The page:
I have been having difficulty beginning a new post so I decided to search for ideas and I found the above quote that seemed to speak just to me. I thought, man, that is deep. Turn the faucet on. Start writing. Write anything.
So, I decided to write about a song my father, Eddie Green, wrote in 1923 titled “King Tut Blues”. I found out that for this song, Eddie was responsible for words and melody, and arrangement was by W. Benton Overstreet. W. Benton Overstreet was an African-American pianist, composer and bandleader, who, in 1917 composed the song “There’ll Be Some Changes Made”, along with a man named Billy Higgins.
I wondered why my father would write a song about King Tut and the blues. so I researched 1923 and discovered a newspaper article stating that on February 16, 1923 Howard Carter finally uncovered King Tut’s tomb, which he had been trying to discover with the help of his British benefactor, Lord Carnarvon,
Of course, I know about King Tut, but I am not really interested in the field of Archaeology. I have always thought it was rather a shame to dig up the treasurers of those long ago people who had such a belief in their after-life, just so us modern folks could display their wealth in museums. Lord Carnarvon, the British benefactor, died about six weeks after this discovery, which gave rise to rumors of a curse. Maybe that is why Eddie wrote the song. He heard about the curse and figured King Tut was having the blues because someone invaded his tomb. The copyright information for King Tut Blues reads like this: Words and melody by Eddie Green, arrangement by W. Benton Overstreet, March 30, 1923, right around the time Lord Carnarvon died.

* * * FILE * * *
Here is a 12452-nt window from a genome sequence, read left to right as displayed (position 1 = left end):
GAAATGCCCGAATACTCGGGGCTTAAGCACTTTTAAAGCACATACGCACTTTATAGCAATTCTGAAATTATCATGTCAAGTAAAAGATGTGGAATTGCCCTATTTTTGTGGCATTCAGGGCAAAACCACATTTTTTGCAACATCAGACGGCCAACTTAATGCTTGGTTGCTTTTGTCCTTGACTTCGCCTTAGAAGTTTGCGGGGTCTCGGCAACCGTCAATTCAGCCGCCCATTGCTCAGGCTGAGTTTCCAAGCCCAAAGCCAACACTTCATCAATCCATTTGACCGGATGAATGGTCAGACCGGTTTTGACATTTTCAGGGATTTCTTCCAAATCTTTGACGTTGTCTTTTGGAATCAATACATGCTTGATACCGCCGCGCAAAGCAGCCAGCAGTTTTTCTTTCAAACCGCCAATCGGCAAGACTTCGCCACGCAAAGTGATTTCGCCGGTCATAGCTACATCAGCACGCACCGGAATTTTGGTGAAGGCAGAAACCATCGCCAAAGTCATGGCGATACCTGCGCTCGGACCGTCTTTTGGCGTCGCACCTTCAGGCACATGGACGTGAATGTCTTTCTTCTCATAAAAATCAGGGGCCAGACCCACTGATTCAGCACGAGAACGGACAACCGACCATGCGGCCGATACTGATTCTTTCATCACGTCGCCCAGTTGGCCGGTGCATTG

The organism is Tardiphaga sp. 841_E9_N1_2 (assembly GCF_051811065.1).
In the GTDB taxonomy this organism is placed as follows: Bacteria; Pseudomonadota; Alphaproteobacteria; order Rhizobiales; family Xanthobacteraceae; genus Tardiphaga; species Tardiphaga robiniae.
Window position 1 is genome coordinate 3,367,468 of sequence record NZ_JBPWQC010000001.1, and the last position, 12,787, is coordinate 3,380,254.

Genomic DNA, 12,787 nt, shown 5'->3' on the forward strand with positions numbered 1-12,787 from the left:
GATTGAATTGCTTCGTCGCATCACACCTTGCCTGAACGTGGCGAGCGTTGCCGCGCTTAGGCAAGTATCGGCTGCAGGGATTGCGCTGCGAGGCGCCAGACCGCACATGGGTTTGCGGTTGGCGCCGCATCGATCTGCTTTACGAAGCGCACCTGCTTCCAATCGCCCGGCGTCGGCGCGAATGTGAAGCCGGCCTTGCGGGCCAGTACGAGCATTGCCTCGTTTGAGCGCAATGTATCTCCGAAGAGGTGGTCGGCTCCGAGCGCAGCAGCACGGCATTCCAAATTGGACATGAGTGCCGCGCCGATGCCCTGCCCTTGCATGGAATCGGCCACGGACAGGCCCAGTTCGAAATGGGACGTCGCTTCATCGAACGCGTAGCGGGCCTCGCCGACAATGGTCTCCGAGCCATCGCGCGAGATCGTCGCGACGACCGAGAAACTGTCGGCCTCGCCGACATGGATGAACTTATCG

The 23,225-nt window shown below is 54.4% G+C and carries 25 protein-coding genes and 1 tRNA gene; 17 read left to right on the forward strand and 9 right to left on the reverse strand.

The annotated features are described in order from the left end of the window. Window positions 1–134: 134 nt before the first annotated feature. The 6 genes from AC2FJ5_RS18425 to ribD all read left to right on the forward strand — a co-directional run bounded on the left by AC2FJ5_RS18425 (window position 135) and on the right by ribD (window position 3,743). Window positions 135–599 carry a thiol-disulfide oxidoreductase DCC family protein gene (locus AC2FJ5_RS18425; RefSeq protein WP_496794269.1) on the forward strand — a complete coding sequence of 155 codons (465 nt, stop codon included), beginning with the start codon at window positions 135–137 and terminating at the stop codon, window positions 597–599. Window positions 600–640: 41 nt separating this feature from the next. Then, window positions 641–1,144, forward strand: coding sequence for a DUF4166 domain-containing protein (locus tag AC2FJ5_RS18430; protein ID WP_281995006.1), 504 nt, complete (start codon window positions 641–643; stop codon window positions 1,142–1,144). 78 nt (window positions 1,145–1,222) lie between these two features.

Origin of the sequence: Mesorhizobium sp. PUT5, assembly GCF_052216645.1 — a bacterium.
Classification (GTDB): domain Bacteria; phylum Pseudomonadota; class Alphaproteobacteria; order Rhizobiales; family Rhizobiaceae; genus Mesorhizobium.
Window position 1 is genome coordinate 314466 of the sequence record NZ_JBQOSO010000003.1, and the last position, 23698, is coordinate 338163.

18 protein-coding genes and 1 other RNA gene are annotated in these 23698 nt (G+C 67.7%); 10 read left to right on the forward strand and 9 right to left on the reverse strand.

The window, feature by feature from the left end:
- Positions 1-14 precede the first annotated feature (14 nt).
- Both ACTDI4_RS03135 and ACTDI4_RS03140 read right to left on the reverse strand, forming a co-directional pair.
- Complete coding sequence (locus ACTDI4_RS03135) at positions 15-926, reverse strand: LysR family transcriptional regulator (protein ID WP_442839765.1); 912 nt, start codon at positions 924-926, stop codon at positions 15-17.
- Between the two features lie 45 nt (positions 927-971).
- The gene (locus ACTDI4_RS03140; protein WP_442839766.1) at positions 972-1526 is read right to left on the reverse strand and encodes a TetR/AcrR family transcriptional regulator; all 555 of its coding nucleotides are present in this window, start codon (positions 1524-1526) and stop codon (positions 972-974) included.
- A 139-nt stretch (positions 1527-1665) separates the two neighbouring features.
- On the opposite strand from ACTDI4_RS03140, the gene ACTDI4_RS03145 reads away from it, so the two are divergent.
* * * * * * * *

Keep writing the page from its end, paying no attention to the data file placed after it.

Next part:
This has nothing to do with King Tut, but I also found out that In 1929, six years after working with W. Benton Overstreet, Eddie composed a song with Billy Higgins titled “Big Business”, that was performed in the Broadway production “Hot Chocolates”. Billy Higgins, wrote the words to “There’ll Be Some Changes Made”, to which W. Benton Overstreet wrote the music. Billy Higgins was an African-American who was born in 1888 in Columbia, South Carolina, and became a singer and comedian. By the late 1910s, he was a top performer in a string of vaudeville shows, traveling troupes and burlesque revues. I actually own a copy of a recording of “Big Business”. The production “Hot Chocolates” also showcased such performers as Louis Armstrong, Fats Waller and Andy Razaff.
Some of the names on this recording are still recognized today, but Eddie’s name has sunk into obscurity. Maybe because Eddie died in 1950. Or, maybe it’s like my mom said, Eddie was low-key. One of the reasons I have begun writing a book about my father, is that I want Eddie to be remembered for his contribution to the entertainment industry that flourishes today. Because he was there.
You know, it’s hard to stop once you get started. I guess Louis L’Amour was right. You have to turn the faucet on.
“Entering King Tut’s Tomb, 1922,” EyeWitness to History http://www.eyewitnesstohistory.com (2000).